While job growth averaged 167,000 jobs per month in the second half of 2012, so far this year it’s reached about 200,000 per month. Another economist Bloomberg cites projects the U.S. will add 2.5 million jobs in 2013, up from 2.2 million last year.

Some other encouraging signs:

  • While the overall U.S. unemployment rate is currently 7.7, it’s steadily decreasing.
  • The number of unemployment claims is dropping, reaching 339,700 a week in the month ended March 16, for the lowest it’s been since February 2008.
  • Temporary-help-services payrolls hit 2.58 million in February, the highest they’ve been since August 2007 and an increase from 1.75 million when the recession officially ended in June 2009.
  • The housing market is finally strengthening, even in areas that were struggling long after the recession officially ended.

There are a range of reasons why companies are hiring, including:

  • Stronger demand for products and services
  • Need to replace employees who were laid off during the recession
  • Easier access to credit and business loans stimulating growth

Meanwhile, a couple factors could hinder the newfound growth:

The government budget cuts brought on by the sequester could lead to federal government layoffs and a drop in payrolls caused by loss of government jobs. Ultimately, cuts could trickle down to reduced demand for services and products from private businesses, hurting those jobs, too.

Businesses could be reluctant to hire if the Affordable Care Act turns out to raise health insurance costs prohibitively.

What does job growth mean for your business?

  • With large and midsized companies starting to ramp up, if you want to compete for qualified employees, now is the time to start thinking about hiring needs.
  • Consider hiring temporary employees if you’re leery of taking on full-time, permanent workers until the ACA’s effect on your business shakes out.
  • While companies of all sizes are having difficulty finding skilled, experienced workers, bigger companies are becoming more open to taking on less-skilled workers and providing on-the-job training. You may need to do the same.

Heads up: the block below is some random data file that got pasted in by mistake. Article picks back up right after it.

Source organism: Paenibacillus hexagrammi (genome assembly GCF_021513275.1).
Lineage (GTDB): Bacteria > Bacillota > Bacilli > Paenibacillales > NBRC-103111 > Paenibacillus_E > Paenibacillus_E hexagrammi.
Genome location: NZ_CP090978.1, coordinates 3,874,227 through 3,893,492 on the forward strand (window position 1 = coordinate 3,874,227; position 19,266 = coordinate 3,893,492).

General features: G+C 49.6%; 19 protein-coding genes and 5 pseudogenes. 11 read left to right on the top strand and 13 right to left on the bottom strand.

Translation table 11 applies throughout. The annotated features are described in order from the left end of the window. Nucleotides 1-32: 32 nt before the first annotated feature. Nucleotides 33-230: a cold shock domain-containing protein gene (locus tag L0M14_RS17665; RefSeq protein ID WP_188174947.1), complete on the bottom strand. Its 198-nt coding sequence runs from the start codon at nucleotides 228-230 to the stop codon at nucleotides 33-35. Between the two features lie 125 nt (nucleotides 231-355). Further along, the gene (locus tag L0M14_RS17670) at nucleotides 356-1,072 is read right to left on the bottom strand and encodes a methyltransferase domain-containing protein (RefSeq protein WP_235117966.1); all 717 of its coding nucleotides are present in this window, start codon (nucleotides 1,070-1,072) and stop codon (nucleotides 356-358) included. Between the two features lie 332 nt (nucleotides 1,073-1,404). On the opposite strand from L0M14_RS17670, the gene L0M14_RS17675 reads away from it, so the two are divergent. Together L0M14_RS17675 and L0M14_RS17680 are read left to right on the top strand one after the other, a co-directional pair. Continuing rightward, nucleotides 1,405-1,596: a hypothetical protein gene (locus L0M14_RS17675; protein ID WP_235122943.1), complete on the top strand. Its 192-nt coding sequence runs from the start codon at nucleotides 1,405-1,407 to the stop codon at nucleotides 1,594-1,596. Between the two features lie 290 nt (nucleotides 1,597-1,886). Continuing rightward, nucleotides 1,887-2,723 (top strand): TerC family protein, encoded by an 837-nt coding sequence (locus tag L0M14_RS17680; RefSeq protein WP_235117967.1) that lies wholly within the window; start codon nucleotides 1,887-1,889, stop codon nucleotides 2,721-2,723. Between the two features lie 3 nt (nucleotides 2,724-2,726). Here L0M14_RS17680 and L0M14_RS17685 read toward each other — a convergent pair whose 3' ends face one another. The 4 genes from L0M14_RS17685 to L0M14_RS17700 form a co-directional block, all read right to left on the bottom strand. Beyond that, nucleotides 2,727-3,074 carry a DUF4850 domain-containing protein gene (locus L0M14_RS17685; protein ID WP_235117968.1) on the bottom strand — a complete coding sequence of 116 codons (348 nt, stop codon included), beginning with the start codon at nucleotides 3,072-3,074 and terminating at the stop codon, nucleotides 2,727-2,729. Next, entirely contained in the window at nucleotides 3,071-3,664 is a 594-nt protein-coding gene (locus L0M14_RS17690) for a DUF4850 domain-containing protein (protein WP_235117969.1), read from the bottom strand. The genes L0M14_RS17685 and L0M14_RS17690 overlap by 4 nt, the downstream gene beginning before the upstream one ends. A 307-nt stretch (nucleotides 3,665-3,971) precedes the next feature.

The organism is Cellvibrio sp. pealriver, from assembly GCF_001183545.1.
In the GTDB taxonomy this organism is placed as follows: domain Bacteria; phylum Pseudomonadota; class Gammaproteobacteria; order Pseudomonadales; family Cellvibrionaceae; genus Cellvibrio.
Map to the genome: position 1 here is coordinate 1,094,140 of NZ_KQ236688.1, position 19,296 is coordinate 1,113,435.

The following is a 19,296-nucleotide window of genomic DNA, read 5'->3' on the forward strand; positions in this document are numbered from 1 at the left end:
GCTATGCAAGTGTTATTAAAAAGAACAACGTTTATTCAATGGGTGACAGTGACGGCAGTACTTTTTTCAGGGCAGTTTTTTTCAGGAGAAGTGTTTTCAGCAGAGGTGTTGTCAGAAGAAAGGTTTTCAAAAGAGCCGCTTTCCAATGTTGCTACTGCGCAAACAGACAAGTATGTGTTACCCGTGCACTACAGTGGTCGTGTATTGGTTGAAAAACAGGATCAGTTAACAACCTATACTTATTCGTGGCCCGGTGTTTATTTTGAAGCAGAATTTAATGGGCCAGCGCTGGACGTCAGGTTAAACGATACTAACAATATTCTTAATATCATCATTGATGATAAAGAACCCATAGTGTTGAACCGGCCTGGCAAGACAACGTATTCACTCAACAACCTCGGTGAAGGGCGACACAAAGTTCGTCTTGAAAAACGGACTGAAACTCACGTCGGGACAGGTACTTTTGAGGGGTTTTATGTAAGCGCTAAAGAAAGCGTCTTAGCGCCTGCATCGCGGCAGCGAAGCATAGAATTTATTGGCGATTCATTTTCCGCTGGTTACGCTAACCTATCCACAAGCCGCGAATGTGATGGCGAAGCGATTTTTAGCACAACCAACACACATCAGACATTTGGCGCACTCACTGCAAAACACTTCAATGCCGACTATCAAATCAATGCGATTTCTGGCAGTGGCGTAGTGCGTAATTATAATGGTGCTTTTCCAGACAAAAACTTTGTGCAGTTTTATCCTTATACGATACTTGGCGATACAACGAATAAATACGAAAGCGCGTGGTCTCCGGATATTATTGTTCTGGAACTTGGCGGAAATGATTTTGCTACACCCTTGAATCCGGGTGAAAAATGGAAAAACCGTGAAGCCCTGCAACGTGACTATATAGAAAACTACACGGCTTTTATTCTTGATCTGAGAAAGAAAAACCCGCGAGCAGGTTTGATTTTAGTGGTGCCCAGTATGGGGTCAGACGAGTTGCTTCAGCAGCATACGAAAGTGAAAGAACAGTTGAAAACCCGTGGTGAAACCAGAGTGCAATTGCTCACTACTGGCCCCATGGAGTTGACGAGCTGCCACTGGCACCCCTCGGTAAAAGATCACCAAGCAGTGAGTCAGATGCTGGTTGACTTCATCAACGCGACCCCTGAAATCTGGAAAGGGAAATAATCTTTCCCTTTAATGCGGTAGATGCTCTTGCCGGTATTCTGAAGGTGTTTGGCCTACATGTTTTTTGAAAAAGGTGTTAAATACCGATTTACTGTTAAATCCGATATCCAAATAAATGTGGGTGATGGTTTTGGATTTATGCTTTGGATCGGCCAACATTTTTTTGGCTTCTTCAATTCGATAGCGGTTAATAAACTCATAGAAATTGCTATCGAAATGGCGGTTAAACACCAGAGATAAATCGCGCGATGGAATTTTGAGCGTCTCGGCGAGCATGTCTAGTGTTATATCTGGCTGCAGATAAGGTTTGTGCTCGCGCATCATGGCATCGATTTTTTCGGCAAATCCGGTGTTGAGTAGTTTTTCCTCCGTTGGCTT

Image by Flickr user bgottsab (Creative Commons)

Web.com Small Business Toolkit: Ascendify (Social Talent Acquisition Platform)

February 1st, 2013 ::


You may decide to use a recruiter when looking for that perfect job candidate, but why limit yourself to one recruiter when you may be missing out on a huge talent source? Ascendify takes the recruiter/hiring manager relationship to a new level with their social platform. Instead of a limited amount of static listings, Ascendify can offer your company a higher number of quality candidates, increased participation in employee referrals, greater efficiency in screening and more understanding of your brand for potential new hires. The platform makes it easier for candidates to understand your corporate culture, your benefits and special programs that make them want to work for your company.

How to Tap Your Ex-Employees as a Hidden Hiring Resource

January 10th, 2013 ::

By Maria Valdez Haubric

Is your small business looking to hire this year? One resource you may not have considered when you’re wondering where to find qualified candidates is your roster of former employees.